Designed for enterprises and service providers that need to collect time-series SNMP data from a large number of targets, RTG is a flexible, scalable, high-performance SNMP statistics monitoring system.
I’d like to monitor bandwidth usage. What should I use?
If you’re interested in monitoring bandwidth and have done a little research, you probably have run across MRTG, RRDtool, and Cricket. While these three packages are all fantastic and popular tools, you should also consider a lesser known tool named RTG. (Learn about all of your options, and then choose the utility that best suits your needs.) As of this writing, the current version of RTG, which is available from http://rtg.sourceforge.net and is licensed under the GPL, is 0.7.4.
Designed for enterprises and service providers that need to collect time-series SNMP data from a large number of targets, RTG is a flexible, scalable, high-performance SNMP statistics monitoring system. All collected data is inserted into a relational database that provides a common interface for applications to generate complex queries and reports. Currently the only officially supported database is MySQL, but PostgreSQL support is available in CVS.
Written in C, RTG runs as a multi-threaded daemon, making it extremely lightweight and fast. Unlike tools such as MRTG, it does no data averaging. The up-side to this is that you can get information from arbitrary time intervals and get exact information suitable for billing. The downside is that, as time goes on, you have more and more data to store (MRTG data files never grow due to the data consolidation algorithm it uses).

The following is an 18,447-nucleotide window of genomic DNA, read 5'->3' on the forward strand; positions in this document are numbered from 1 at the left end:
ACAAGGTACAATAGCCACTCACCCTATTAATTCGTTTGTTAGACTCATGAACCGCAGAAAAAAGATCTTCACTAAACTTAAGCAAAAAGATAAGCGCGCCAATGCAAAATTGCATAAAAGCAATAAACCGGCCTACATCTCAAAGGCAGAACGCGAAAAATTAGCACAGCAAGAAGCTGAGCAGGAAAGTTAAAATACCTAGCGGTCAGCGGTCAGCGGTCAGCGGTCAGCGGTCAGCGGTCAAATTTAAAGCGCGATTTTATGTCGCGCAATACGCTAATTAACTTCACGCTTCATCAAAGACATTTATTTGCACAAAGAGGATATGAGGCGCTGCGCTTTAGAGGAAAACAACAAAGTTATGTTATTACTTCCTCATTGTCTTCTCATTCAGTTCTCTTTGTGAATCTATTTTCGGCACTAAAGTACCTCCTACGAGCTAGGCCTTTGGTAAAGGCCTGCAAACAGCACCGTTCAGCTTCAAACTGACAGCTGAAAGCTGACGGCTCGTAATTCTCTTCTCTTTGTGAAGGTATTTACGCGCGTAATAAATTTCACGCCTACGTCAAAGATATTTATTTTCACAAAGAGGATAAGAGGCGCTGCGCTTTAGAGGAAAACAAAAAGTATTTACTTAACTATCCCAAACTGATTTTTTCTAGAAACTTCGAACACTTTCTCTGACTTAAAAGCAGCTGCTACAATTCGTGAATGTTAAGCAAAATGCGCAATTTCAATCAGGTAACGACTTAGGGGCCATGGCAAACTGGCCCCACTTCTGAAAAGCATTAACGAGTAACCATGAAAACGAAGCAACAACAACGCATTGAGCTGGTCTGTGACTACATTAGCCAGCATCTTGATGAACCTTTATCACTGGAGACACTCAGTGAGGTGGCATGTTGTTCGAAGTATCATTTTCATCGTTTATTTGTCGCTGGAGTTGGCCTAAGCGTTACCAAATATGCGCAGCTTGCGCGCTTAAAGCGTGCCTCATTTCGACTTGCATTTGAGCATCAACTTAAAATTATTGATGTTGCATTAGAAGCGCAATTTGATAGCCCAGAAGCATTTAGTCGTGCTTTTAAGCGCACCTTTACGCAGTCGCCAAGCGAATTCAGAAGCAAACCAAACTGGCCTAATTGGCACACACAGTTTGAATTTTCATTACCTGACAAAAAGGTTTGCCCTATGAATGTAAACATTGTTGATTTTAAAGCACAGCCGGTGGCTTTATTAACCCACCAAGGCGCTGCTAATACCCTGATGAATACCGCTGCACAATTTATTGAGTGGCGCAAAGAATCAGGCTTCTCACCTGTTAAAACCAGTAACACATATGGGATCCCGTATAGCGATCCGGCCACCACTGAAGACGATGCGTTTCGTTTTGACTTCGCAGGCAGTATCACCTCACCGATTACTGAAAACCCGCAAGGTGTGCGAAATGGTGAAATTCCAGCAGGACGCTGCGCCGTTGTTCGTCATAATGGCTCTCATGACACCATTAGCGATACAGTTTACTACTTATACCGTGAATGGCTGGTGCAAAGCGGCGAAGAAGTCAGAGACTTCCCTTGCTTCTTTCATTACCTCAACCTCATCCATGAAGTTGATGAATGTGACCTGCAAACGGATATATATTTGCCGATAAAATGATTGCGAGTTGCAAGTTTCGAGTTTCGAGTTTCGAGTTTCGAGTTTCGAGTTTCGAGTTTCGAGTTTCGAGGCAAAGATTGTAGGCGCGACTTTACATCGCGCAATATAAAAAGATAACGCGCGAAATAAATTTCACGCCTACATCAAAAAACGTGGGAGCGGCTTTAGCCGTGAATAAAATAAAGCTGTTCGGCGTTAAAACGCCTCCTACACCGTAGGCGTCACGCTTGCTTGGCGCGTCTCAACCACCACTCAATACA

Installation is the usual ./configure&&make&&make install. You’ll need the MySQL libraries, often called mysql-devel by distributions, and Net-SNMP libraries to perform the install. After the make install is complete, run the included script to create the necessary MySQL database, tables, and user.
$ /usr/local/rtg/etc/createdb mysql_root_password
Now that the database is setup, add any routers you want to monitor to /usr/local/rtg/etc/routers. The format is device:community:bits, where device is the DNS name or IP address of the device you’d like to monitor, community is the SNMP community name, and bits is an optional parameter to allow you to change the default behavior of using 32-bit SNMP counters. After you’ve entered each device on its own line, run /usr/local/rtg/etc/rtgtargmkr.pl, which creates a targets.cfg file.
You are now ready to run the RTG poller:
$ /usr/local/rtg/bin/rtgpoll –v –t /usr/local/rtg/etc/targets.cfg
If the poller fails to find a configuration file, it creates one named rtg.conf in the current directory. (You may need to edit this file if your installation is non-standard.) By default, rtgpoll stays in the foreground. Once you have everything configured and working correctly, add the appropriate line to run rtgpoll in the background to your startup scripts.
Now that you have the poller running, take a look at the data. RTG provides a variety of web scripts to display the information. Additionally, since the data is simply stored in the database, you are free to write a script in your preferred language to present the data in a way that’ most useful to you.
For this article, let’s assume that you already have a PHP-enabled web server running. First, copy the included scripts to a directory accessible from your web server.
# cp /usr/local/rtg/web/* /var/www/html/rtg/
# cp /usr/local/rtg/bin/rtgplot /var/www/html/rtg/rtgplot.cgi
You can now view Interactive Reports at http:// your_machine /rtg/rtg.php; 95th percentile queries at http:// your_machine /rtg/95.php; and MRTG-style overview and daily, weekly, and monthly plots at http:// your_machine /rtg/view.php.
You can also call rtgplot.cgi directly by passing in the appropriate parameters.
Additionally, RTG provides a command-line Perl script that yields plain, text reports. For instance, typing $./report.pl customername 01/01/2005 01/02/2005
generates a report like that shown in Figure One.